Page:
Rights groups refute Marcos’ claim of ‘progress’ in ending drug war abuses

Cristina Chi - Philstar.com
Rights groups refute Marcos� claim of �progress� in ending drug war abuses
This undated photo shows people lighting candles to protest killings under the Duterte administration's 'war on drugs.'
The STAR / Miguel de Guzman, File

MANILA, Philippines — Human rights groups on Thursday refuted the president’s recent claim that the government is “progressing” in terms of curbing police abuses in the so-called “war on drugs” initiated by his predecessor.

Human Rights Watch (HRW) and Philippine Alliance of Human Rights Advocates (PAHRA) in separate statements criticized Marcos for touting the “lessened” problem of drugs under his leadership during his visit to Germany this week.

Marcos’ claim “disregards the fact that the killings have continued under his watch and, equally important, his administration is failing to provide accountability for past and recent crimes,” said Bryony Lau, Asia Deputy Director at HRW. 

During his three-day visit to Germany this week, Marcos said that the government's approach to drug use has "changed significantly," according to reports of his meeting with German Chancellor Olaf Scholz on Tuesday.

"I diametrically opposed to handling the drug problem in that way, by confrontation, by violence and it really requires so much, more much deeper understanding on the problem and the much deeper solution. So, yes, I think that we are also progressing when it comes to that," Marcos said.

Citing data from the University of the Philippines Third World Studies Center, Lau pointed out that since Marcos assumed office in June 2022, illegal drug operations have resulted in the deaths of an average of one person everyday. Since then, law enforcement officers or unidentified gunmen have killed at least 572 people as of March 7, according to the group.

“The ‘drug war’ remains a state policy. Marcos has not rescinded Duterte's issuances for the ‘drug war.’ He has likewise never categorically and publicly ordered law enforcers to stop the violence,” Lau said.

Marcos also “continues to distort the facts to portray his administration favorably on the global stage” even as human rights violations under his watch “persist unabated,” PAHRA said in a message to Philstar.com.

Marcos has yet to order the discontinuation of the police’s signature campaigns against illegal drugs, including the notorious "Double Barrel" and "Oplan Tokhang" schemes introduced under former President Rodrigo Duterte, which is currently the subject of an investigation by the International Criminal Court (ICC).

The Philippine National Police (PNP)’s “Double Barrel” campaign against illegal drugs was first launched in 2016 under then-PNP chief Ronaldo Bato Dela Rosa, who is currently a senator.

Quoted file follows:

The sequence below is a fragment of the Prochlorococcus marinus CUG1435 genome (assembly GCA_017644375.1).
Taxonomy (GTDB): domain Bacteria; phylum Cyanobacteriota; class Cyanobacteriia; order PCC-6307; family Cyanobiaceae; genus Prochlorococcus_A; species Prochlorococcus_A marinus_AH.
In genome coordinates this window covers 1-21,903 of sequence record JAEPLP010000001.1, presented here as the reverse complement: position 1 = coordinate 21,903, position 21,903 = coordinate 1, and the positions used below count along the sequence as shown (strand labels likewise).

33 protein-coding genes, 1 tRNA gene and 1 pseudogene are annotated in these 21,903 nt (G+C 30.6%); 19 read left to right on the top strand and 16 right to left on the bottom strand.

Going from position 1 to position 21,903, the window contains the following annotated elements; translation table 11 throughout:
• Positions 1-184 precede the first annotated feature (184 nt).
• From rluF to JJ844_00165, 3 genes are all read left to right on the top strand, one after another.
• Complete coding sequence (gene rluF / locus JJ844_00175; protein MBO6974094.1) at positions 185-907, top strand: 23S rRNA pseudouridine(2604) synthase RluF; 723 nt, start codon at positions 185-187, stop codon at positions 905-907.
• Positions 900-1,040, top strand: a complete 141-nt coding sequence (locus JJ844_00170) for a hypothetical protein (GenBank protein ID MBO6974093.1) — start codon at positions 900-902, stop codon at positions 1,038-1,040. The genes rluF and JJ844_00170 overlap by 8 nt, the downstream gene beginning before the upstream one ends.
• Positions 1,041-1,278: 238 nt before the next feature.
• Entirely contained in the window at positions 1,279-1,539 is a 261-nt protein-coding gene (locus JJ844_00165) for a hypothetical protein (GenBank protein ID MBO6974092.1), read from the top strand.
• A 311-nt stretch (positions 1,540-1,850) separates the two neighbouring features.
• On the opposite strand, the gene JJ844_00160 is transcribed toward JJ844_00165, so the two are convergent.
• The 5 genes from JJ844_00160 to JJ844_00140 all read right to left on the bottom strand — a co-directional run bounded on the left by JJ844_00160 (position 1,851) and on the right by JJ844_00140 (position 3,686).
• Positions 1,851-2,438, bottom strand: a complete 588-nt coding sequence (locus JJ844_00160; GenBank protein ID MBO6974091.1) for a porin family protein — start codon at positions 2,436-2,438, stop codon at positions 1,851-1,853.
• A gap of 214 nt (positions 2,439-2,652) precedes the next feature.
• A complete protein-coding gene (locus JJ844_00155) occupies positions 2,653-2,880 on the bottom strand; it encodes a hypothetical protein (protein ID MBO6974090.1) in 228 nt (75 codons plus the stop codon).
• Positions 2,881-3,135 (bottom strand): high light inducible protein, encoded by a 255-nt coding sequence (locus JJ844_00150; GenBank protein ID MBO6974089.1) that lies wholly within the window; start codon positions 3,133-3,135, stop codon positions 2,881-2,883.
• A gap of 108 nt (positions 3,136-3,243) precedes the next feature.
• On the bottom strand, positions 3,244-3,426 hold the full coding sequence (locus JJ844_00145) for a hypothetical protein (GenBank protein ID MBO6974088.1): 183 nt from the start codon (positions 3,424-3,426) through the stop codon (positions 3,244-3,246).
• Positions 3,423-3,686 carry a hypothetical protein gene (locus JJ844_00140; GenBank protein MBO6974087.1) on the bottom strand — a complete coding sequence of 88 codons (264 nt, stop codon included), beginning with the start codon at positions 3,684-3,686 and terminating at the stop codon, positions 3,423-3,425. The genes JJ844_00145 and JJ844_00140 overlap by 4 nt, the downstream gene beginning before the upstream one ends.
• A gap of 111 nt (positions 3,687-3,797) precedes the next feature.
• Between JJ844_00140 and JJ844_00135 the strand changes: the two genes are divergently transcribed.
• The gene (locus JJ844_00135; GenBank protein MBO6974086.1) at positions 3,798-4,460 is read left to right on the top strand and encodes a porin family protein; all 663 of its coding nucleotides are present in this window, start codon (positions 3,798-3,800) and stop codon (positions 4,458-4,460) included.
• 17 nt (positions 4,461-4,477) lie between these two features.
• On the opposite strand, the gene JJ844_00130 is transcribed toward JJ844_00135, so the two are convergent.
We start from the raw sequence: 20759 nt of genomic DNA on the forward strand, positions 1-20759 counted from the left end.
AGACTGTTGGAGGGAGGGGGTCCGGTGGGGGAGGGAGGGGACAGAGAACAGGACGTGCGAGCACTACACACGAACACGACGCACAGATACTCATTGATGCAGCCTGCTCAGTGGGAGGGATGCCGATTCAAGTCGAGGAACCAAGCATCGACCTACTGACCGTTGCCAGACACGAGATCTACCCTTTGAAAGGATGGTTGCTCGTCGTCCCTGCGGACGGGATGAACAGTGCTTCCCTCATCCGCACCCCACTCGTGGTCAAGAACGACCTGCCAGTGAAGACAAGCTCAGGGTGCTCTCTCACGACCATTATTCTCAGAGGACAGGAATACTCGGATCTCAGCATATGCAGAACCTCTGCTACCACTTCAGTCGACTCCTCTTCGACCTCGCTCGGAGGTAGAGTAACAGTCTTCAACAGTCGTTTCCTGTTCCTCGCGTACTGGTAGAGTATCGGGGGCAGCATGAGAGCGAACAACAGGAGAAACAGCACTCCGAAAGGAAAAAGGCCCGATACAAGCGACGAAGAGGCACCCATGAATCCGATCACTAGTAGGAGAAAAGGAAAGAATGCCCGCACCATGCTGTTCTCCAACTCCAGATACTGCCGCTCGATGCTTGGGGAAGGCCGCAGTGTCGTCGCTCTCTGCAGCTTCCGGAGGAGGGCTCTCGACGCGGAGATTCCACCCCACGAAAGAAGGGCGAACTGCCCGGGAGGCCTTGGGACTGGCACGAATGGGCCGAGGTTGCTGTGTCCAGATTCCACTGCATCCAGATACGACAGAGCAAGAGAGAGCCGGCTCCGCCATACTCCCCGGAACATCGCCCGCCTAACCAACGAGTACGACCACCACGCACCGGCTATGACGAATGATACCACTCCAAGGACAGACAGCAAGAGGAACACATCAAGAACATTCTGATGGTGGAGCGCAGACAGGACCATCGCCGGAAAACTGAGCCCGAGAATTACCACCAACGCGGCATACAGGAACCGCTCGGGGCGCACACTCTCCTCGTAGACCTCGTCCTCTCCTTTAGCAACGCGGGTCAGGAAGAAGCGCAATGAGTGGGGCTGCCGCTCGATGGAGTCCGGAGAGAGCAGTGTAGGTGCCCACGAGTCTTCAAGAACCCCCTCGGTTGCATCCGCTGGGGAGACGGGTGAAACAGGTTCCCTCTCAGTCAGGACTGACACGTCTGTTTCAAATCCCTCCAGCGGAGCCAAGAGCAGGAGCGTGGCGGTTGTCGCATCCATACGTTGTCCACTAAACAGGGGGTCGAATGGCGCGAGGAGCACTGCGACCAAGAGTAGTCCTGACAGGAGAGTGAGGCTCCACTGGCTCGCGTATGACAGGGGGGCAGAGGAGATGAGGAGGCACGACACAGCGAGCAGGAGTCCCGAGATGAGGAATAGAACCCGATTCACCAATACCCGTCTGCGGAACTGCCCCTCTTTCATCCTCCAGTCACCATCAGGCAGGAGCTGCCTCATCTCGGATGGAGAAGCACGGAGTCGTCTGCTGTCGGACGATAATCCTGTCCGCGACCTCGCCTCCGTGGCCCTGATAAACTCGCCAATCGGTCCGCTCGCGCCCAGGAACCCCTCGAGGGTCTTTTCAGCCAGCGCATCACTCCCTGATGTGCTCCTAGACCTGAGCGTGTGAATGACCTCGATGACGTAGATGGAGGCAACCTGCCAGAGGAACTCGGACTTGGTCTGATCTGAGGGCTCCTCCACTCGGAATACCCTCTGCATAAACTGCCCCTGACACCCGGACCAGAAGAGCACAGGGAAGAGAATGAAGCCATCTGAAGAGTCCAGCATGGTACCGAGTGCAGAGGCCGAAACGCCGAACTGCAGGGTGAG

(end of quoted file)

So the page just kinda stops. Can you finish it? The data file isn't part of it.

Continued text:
"Project Tokhang" or "Oplan Tokhang," meanwhile, is part of PNP's "Double Barrel" campaign and targets small-time drug dealers. 

“Despite a decrease in reported cases of EJK, the underlying issues remain unchanged,” PAHRA said.

Lack of accountability

While Marcos said that “some” erring police have been “tried and convicted, now in jail and serving their time,” the two rights groups pointed out that an overwhelming majority of drug-related extrajudicial killings have yet to be investigated and brought to court.

“This is a misleading claim. Out of the thousands and thousands of killings since 2016, only two cases have resulted in the conviction of police officers, one of which was during the Duterte administration,” Lau said. 

Official probes launched into the killings has “not produced any significant results,” Lau said, adding that authorities even continue to refuse to assist in investigations by the Commission on Human Rights. 

“President Marcos has likewise steadfastly refused to cooperate with the International Criminal Court in its investigations of alleged crimes against humanity prior to his taking office,” Lau added.

PAHRA added that concrete resolutions to improve local accountability mechanisms and data gathering on alleged police violations “remain deficient.”

In January, Marcos vowed to actively thwart ICC representatives’ access to all government agencies and individuals in connection to their probe on the alleged crimes against humanity committed during Duterte’s drug war.

There have only been two convictions of law enforcers who killed innocent civilians during Duterte’s "drug war" — the murder of 17-year-old Kian Delos Santos and the case of 19-year-old Carl Arnaiz and 14-year-old Reynaldo “Kulot” de Guzman. 

Official figures put deaths from Duterte's anti-narcotics campaign at more than 6,000, but estimates from human rights groups peg the actual number of fatalities as at least 30,000.

— with reports by Gaea Katreena Cabico

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